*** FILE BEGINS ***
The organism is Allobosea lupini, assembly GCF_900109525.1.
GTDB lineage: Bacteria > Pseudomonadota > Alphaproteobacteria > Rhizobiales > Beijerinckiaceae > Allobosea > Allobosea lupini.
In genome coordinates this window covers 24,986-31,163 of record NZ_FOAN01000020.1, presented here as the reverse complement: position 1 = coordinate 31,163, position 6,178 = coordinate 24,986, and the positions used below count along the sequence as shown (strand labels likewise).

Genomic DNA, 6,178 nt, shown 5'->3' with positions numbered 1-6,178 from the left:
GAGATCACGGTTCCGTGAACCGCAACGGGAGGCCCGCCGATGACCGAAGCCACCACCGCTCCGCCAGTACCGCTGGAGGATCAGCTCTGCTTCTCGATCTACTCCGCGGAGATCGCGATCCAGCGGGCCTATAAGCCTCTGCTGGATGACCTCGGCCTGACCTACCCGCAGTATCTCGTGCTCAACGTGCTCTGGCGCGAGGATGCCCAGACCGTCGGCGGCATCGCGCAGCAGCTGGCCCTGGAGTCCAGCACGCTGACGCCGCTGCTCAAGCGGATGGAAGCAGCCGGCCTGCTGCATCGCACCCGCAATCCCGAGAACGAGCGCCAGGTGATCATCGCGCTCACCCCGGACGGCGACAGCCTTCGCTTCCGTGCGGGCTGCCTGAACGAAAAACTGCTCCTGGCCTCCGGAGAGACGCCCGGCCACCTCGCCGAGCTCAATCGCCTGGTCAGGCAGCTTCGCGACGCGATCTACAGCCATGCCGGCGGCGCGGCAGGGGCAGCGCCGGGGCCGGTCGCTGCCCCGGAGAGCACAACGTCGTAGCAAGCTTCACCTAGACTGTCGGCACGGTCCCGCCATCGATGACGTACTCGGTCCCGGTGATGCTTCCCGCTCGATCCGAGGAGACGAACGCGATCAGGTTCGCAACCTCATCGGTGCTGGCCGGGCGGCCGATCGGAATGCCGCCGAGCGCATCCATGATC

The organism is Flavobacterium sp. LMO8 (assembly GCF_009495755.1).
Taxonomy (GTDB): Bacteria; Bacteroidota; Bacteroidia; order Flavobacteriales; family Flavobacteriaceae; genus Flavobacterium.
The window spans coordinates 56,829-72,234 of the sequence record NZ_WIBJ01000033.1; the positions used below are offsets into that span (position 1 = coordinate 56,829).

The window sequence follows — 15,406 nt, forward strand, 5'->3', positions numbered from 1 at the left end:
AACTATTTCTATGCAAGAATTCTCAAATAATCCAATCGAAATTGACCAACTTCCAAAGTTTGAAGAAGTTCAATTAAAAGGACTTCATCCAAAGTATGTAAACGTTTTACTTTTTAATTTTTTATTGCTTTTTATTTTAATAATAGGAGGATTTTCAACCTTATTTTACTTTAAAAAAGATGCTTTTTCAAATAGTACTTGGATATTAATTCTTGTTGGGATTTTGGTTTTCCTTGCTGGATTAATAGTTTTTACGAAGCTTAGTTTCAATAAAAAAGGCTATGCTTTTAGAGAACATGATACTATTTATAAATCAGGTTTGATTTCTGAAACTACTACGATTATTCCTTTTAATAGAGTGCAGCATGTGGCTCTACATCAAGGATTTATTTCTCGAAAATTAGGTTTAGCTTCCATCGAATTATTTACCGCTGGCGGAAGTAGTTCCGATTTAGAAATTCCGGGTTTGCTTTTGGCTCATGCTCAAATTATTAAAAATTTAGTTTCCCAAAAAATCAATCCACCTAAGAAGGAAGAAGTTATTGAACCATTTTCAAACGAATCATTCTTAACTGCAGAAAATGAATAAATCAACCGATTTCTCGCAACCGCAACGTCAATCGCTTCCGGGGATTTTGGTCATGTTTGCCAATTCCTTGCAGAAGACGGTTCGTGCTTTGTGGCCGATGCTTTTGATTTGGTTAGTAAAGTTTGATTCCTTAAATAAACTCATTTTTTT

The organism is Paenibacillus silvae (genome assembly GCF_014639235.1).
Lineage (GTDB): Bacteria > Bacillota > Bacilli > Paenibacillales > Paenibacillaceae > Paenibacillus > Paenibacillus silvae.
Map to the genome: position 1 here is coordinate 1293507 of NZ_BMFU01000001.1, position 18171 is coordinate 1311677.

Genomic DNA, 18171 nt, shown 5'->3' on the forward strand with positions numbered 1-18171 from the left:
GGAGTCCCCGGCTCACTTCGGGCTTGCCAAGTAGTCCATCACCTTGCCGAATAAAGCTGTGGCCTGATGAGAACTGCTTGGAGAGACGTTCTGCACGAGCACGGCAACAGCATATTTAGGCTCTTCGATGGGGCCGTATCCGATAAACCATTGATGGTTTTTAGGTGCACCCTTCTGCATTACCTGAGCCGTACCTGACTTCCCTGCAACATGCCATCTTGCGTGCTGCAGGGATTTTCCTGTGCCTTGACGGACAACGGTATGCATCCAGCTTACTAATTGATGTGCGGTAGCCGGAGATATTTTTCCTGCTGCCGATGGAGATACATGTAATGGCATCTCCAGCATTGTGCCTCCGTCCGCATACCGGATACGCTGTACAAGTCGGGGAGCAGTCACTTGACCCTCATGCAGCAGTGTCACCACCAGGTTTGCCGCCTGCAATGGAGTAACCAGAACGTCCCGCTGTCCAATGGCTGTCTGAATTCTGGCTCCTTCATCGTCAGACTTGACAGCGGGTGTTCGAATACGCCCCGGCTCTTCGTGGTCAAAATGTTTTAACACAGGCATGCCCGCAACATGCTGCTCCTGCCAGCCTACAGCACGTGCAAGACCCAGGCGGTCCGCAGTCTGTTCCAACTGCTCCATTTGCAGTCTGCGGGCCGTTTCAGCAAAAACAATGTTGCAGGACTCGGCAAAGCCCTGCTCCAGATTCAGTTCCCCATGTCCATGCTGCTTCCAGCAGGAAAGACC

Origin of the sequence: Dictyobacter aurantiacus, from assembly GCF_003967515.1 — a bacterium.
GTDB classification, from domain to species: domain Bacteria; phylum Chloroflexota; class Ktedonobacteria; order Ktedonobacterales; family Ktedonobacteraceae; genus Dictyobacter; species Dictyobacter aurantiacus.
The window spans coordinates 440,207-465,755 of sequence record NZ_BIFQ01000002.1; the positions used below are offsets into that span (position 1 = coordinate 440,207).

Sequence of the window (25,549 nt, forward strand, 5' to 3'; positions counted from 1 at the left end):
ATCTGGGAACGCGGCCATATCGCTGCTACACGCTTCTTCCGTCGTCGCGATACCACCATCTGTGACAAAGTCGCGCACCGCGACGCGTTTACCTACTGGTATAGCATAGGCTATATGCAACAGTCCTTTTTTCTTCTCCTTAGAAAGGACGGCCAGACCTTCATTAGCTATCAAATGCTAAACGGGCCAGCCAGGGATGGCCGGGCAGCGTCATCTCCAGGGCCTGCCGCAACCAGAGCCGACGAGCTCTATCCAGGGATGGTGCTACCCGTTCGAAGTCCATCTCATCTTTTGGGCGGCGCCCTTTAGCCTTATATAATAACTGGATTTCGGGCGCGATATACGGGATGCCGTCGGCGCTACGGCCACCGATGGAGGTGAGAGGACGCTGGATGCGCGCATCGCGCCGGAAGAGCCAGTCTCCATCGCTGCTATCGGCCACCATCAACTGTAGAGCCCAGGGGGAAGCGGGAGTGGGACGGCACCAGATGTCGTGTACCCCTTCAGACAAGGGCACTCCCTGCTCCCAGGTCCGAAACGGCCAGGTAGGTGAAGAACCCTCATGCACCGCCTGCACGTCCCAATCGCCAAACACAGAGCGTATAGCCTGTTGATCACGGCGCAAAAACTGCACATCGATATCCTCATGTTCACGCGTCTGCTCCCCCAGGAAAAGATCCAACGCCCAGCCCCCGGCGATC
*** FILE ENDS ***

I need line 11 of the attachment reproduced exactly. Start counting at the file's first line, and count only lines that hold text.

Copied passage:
The organism is Paenibacillus silvae (genome assembly GCF_014639235.1).